Pro tip: To help you get started, don’t think of meditation as something done by monks sitting alone in mountain retreats tucked away from the world. Instead, realize that meditation can be, and is, done by busy people who are engaged in important activities and who want to boost their clarity and alertness.

Over time, you might start boosting your meditation time from five minutes per session to ten minutes. Alternatively, you can do five minutes in the morning, five minutes after lunch and five minutes before bedtime.


Music matters

You can also incorporate music into your meditation. The ideal music contains one beat per second, which can regulate and slow the heart, thereby improving conditions for successful meditation. Campbell composes music with a bell ringing every four seconds—which signals when to inhale and exhale. “Sit still for one song (five minutes) and breathe with the bell,” he says.

(But before you think this is a sales pitch, be aware that he gives away much of that music for free on sites like Amazon and SoundCloud. It’s also available via iTunes, YouTube and most streaming platforms, or you can go to for free downloads.)


Avoiding pitfalls

As with a diet or a workout routine, meditation can quickly get jettisoned when we feel busier than usual or under stress from deadlines and life in general. To maintain a disciplined approach to meditation, take note:


  • Don’t worry if you miss a day or two. Five minutes each day is a great goal to start with. But let’s face it: You’re going to miss a day or two, especially at the beginning when you’re just getting going. Don’t beat yourself up about it. Tell yourself going in that you will get distracted sometimes. “The important part isn’t that you skip a day—it’s how fast you get back into the habit of meditating,” says Campbell.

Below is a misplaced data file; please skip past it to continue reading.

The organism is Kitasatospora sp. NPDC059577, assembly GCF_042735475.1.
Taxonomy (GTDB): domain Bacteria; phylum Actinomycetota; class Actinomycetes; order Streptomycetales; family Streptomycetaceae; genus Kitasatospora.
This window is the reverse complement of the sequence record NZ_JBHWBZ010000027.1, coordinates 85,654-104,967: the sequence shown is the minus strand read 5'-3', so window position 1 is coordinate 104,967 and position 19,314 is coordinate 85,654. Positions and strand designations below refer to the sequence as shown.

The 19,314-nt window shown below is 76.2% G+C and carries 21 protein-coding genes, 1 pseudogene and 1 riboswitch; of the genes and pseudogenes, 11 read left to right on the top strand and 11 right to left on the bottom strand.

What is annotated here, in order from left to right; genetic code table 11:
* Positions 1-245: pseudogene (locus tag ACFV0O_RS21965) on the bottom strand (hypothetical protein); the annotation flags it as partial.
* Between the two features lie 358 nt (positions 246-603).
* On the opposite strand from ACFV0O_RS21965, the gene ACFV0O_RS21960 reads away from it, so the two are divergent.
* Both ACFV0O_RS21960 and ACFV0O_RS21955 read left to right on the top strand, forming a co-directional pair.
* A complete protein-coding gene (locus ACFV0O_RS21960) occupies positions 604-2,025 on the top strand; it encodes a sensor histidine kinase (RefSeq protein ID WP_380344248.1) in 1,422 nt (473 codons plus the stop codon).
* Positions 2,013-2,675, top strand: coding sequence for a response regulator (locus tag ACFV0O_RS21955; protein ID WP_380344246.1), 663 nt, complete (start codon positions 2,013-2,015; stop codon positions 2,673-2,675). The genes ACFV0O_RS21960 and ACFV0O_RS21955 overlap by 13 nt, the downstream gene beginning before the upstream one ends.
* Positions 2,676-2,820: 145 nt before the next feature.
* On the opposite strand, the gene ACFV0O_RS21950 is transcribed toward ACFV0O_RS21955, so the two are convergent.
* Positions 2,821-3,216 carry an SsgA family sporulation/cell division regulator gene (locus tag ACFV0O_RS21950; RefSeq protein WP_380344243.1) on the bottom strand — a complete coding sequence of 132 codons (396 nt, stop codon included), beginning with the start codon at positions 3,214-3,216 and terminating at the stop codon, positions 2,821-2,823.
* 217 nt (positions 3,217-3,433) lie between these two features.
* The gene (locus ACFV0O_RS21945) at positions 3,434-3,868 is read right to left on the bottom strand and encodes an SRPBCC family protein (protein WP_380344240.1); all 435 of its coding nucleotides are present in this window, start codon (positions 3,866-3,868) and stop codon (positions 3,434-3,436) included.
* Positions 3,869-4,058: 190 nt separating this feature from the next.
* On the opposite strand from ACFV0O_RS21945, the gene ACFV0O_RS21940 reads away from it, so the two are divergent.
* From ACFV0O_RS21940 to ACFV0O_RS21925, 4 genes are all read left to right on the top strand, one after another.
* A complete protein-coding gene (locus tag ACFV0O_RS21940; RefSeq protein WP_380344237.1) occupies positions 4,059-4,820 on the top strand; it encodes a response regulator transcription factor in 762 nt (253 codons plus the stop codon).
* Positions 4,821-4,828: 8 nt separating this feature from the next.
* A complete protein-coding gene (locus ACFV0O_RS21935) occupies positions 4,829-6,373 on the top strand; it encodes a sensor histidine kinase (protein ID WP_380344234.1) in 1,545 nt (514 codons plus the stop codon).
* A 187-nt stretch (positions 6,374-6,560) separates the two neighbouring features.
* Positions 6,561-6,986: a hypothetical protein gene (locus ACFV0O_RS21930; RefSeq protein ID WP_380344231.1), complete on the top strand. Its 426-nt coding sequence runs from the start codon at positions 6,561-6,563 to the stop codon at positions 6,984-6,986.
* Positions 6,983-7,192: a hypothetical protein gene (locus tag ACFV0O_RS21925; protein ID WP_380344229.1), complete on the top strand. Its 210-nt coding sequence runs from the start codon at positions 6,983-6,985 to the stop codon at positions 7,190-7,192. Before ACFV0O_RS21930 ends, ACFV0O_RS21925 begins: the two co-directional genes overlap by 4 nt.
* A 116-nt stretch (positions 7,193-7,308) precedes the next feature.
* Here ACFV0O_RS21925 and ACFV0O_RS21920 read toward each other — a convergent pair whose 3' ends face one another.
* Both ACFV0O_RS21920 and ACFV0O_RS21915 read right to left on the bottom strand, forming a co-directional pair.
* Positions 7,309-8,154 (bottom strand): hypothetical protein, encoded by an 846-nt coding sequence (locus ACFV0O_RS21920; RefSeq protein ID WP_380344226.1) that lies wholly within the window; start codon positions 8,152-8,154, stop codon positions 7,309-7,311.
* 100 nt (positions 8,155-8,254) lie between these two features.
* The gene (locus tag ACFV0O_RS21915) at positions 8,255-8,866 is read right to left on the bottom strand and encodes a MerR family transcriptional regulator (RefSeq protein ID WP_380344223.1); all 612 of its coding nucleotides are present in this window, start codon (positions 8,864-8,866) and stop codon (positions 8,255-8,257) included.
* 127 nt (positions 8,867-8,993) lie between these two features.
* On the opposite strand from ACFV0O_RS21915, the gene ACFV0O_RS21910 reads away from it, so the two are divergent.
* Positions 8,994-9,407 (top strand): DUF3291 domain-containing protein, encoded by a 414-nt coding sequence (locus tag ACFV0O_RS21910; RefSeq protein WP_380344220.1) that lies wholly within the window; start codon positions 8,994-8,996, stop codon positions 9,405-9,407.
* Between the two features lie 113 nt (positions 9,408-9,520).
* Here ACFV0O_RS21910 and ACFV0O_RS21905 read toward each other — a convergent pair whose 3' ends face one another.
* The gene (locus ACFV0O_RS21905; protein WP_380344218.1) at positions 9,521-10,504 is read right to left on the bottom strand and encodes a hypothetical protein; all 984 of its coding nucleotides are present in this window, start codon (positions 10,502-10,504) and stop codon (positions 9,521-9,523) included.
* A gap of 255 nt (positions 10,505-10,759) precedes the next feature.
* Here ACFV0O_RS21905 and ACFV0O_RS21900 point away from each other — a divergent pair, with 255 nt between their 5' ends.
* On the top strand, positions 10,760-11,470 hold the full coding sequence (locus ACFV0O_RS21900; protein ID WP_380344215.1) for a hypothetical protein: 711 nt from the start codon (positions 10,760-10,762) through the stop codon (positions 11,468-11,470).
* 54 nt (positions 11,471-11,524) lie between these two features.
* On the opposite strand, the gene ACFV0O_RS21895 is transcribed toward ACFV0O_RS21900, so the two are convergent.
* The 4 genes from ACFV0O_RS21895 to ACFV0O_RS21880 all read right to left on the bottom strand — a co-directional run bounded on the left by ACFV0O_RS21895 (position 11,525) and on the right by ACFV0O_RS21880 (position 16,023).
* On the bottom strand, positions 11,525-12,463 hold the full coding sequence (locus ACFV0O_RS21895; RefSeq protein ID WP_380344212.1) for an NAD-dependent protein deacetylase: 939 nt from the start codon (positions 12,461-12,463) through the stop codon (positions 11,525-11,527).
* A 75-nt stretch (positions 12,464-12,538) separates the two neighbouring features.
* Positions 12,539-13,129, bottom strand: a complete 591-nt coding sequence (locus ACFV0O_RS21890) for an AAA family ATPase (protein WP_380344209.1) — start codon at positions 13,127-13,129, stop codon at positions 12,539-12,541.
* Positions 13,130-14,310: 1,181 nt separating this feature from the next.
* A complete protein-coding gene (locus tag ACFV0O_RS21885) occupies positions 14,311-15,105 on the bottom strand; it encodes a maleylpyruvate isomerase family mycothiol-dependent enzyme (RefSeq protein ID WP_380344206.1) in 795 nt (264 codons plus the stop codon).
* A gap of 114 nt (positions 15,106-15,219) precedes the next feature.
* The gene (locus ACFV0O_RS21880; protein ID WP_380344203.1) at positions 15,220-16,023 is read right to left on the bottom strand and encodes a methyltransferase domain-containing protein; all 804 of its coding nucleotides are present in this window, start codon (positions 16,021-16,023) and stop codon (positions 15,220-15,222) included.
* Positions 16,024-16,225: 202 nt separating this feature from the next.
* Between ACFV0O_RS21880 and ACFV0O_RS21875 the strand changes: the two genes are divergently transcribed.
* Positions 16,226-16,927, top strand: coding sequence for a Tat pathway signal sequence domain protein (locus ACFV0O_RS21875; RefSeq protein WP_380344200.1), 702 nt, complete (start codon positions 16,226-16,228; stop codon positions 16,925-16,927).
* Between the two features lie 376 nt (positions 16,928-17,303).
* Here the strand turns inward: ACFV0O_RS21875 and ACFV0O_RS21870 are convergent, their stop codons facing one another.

• Don’t stop just because you have a “bad” meditation session. Sometimes, says Campbell, your meditation efforts won’t give you clarity—the mental turbidity will remain. Don’t get discouraged. Understand going into meditation that it doesn’t work every single time. “That’s important if you’re a driven businessperson, especially, because you tend to be so focused on results and ROI,” he notes. “If you give up because the results aren’t there every time, that turbidity just gets more set in.”


Next steps

Clearly you don’t need to be in an idyllic setting and in just the right pose to start down the meditation path. Pledge to spend five minutes today sitting quietly and breathing in and out every four seconds. There’s a famous Chinese proverb that says, “The journey of 1,000 miles begins with one step.” Take that first step today—and you could find yourself on a journey that leads to better wealth, better health and your best life.